Thanks a lot for the information. A couple of details I failed to mention on the first posting:
The right fork leg has a threaded boss with a chrome plate (Raleigh Heron cutout on the plate) bolted to it, looks like it was made to attach some kind of headlight. The front hub is a Sturmey Archer/Raleigh with domed nuts. Bottom bracket is Raleigh, chainwheels are 46/49. Original color was red and white. No fenders, of course.
At present, the responses I've gotten are of two varieties. The majority are going with the idea that I've lucked into something about fifteen years older than I expected. There's also a minority opinion that a non-catalog Gran Sport model was made between 78-81 using up old Grand Prix parts. At this point, the Grand Prix and Record were using Sun Tour and three-pin cotterless cranks.
The bike, when I got it was in rideable but horrible shape. The was a slight dent in the left fork leg, seat tube and left rear stay, obviously from a careless car bumper in the garage. The finish was a combination of scratches and rust. This put paid to any hopes I had of keeping the frame original. Bondo took care of the dents (a wiggle in the rear stay is still noticeable), and a decent, completely wrong color paint job put it back in shape to the point that I can take it on the street without being embarrassed.
For the next six months, this bike is my ticket to see if the old feelings toward bicycling are for real. If so, I start looking for something better (hopefully start with a NOS frame and build myself something). In the interim, I'm going to be looking for the remaining missing parts (GB brake levers, front derailleur, rear hub, new rims) toward eventual restoration. And if someone finally reproduces the proper frame decals, we strip the frame down again and paint it properly.
Just got back from 20 miles on the local backroads - damn, I'd forgotten how good a well made frame feels, even a cheap one. This made for an interesting Sunday: Morning M/C meeting and breakfast run on the Springer Softail, afternoon on the Raleigh.
Will be in touch about a copy of that ad. Thanks a lot.
George R. "Syke" Paczolt Montpelier, VA
"email@example.com" <firstname.lastname@example.org> wrote: Dear Syke and interested parties,
I think I've got this ID pegged with an ad (full page, though it's a small format magazine) from the inside cover of the September 1962 CTC Gazette (Cyclists' Touring Club). Within the ad, there's a perfectly front-on view (technical drawing rather than photo, I believe, but it's hard to tell) of the Raleigh Gran Sport, and the following list of specifications:
"* Cutaway lugs, simple and elegant * Fork crown, forged and machined * wrap-over seat stays * Oval-to-round fork blades and chainstays * Styled front and rear fork ends * Brazed-on fittings * Chromium plated front fork ends * New design chain-wheel and beautifully machined cranks * Low bottom bracket, height 10 3/4" * Domed nuts * 72 degree parallel angles * Bluemel Classique guards * Campag pump clips * Campag gear with Raleigh disc protector * Campag change levers and stop * G.B. alloy Maes pattern bend * G.B. alloy stem * G.B. 'Coureur 66' centre pull brakes, quick release * Brooks' B15 saddle, perforated * Racelite hubs, etc, etc."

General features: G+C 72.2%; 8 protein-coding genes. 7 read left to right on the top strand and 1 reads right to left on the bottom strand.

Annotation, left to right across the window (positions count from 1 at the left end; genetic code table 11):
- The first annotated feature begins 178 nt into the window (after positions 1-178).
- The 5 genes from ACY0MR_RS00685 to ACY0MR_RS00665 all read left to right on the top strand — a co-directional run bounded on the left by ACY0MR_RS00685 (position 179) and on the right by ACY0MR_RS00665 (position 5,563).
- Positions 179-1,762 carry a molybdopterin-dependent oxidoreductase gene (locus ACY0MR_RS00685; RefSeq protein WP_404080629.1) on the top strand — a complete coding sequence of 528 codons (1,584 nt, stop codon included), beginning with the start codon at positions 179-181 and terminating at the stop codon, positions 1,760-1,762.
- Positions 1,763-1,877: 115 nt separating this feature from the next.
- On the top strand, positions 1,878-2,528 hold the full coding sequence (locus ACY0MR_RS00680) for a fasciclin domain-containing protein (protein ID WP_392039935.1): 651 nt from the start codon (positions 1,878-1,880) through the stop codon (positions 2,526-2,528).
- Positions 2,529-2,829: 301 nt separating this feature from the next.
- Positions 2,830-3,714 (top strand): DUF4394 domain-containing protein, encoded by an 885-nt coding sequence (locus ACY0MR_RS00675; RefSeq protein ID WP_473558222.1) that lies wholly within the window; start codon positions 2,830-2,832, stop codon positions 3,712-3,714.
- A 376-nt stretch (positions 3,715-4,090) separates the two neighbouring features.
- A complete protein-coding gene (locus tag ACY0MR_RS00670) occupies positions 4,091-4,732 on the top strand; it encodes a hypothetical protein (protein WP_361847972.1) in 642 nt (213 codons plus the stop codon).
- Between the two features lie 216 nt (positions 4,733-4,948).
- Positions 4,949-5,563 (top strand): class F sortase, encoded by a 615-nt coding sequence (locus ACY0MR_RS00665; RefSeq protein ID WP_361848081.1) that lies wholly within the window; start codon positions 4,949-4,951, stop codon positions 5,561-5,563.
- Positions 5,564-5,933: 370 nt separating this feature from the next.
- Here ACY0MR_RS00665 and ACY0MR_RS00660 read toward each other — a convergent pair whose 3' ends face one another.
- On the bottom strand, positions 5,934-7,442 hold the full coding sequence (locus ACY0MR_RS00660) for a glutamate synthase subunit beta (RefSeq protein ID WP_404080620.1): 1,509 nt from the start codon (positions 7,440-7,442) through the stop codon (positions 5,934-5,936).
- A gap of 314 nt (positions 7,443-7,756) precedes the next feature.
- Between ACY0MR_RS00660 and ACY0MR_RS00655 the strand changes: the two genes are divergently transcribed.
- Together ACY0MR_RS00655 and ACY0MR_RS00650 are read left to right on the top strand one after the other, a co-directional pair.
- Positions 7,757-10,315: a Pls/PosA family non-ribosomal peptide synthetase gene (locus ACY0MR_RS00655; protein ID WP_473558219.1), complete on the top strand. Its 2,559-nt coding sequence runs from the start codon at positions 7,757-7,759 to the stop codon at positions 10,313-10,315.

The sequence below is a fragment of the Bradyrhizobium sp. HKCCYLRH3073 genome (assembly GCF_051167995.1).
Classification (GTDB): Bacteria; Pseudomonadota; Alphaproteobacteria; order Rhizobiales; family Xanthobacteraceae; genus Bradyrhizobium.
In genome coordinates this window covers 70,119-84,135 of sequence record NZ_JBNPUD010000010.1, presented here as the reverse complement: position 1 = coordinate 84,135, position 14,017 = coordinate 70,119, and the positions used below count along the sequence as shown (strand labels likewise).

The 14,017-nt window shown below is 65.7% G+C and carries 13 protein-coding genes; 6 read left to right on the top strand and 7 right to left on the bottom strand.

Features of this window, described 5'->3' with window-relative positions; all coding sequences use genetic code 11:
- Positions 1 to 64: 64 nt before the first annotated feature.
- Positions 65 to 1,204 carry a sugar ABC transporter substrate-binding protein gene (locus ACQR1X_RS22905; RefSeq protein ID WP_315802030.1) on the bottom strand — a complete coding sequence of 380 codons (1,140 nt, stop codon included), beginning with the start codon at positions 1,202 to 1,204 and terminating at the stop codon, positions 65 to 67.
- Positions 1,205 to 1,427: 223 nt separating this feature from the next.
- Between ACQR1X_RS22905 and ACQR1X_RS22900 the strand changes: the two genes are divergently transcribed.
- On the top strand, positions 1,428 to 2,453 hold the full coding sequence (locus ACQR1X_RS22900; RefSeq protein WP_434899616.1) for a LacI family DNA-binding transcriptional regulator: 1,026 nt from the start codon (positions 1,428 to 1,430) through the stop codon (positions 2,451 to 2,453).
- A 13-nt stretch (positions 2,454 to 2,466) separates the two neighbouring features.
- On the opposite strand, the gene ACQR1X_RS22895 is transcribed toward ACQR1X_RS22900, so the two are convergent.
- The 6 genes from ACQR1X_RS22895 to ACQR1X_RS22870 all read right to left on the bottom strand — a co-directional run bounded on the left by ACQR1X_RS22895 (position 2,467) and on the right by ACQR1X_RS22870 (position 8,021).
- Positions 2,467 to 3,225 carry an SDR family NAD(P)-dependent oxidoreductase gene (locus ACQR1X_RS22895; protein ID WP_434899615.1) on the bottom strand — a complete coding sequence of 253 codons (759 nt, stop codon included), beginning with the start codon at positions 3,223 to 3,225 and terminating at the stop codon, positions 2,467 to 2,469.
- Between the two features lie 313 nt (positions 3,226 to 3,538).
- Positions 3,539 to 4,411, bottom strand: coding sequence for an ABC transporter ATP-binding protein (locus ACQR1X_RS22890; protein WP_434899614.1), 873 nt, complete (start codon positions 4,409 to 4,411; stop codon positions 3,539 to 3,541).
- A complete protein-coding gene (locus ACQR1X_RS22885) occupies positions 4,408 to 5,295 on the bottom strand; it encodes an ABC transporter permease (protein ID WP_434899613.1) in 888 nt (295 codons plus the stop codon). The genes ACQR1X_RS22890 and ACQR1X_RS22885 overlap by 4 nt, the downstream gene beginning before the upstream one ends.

I've reproduced the copy above as exactly as possible.
Pertinent stuff related to what Syke wrote: domed nuts refers to the hubs (Racelite were by the BH (British Hub) Co., and would likely be large flange with circular perforations 8mm in diameter (I have some right here on a '58 Raleigh Lenton Grand Prix, paired with Dunlop 'Special Lighweight' steel rims). You've got the Campagnolo Gran Sport rear derailleur, the chrome tips, the GB brakes, the GB bars and stem--all mentioned in the ad copy above. What about the wrapover stays? Botton-bracket height? Angles? Have we got a match?
Looks as if your machine reaches back much farther in time than you'd surmised. Also seems you have a good start on a restoration if you desire, with a good 70 percent or so of the original equipment being present.
Cost as a ten speed (you could have spec'd 5-spd as well) would have been Sterling 30.19.3 (remember, as the Pretty Things put it in song and song title in '65, "L.s.d"--pounds, shillings, pence--and that *was* what they meant, that year)--and "thanks to Raleigh Easy Terms" you could have spread that via their hire purchase plan over 9, 12 or 18 months. "Your Raleigh dealer will be pleased to give you full details"--and--'When answering advertisements, PLEASE MENTION "THE CTC GAZETTE" September 1962'.
Send me your address some time and I'll mail you a photocopy of the ad if you like. Also try comparing your frame number with the schemes archived on Sheldon's site or elsewhere, and see if your Raleigh doesn't match up with the early-to-mid-'Sixties. I feel confident this is what you've got. Congratulations on a pretty nice bike--and Campagnolo components at any level don't seem to have been an everyday affair in England at the time (nor in the States). My '58 Lenton Grand Prix (Reg Harris Road Model) is made of 531, but Cyclo-equipped, of course. Your 'Campag'-equipped model probably represented a nice step up--or step in--to the original owner and can be just as enjoyable now.
Note to self: must get out and ride, it's beautiful outside! I was bummed out to have to miss a ride with John Pergolizzi & Co. a weekend or two ago. Wanted to see the '46 Camille-Daudon, definitely! Hope there'll be another chance.
Tom Ward New York City
Syke Deranged Few M/C
"I think, therefore, I am neither Republican, nor Democrat, just unpopular." ---anon
"The only good bureaucrat is one with a pistol at his head. Put it in his hand and it's good-bye to the Bill of Rights." ---H. L. Mencken
Yahoo! FareChase - Search multiple travel sites in one click.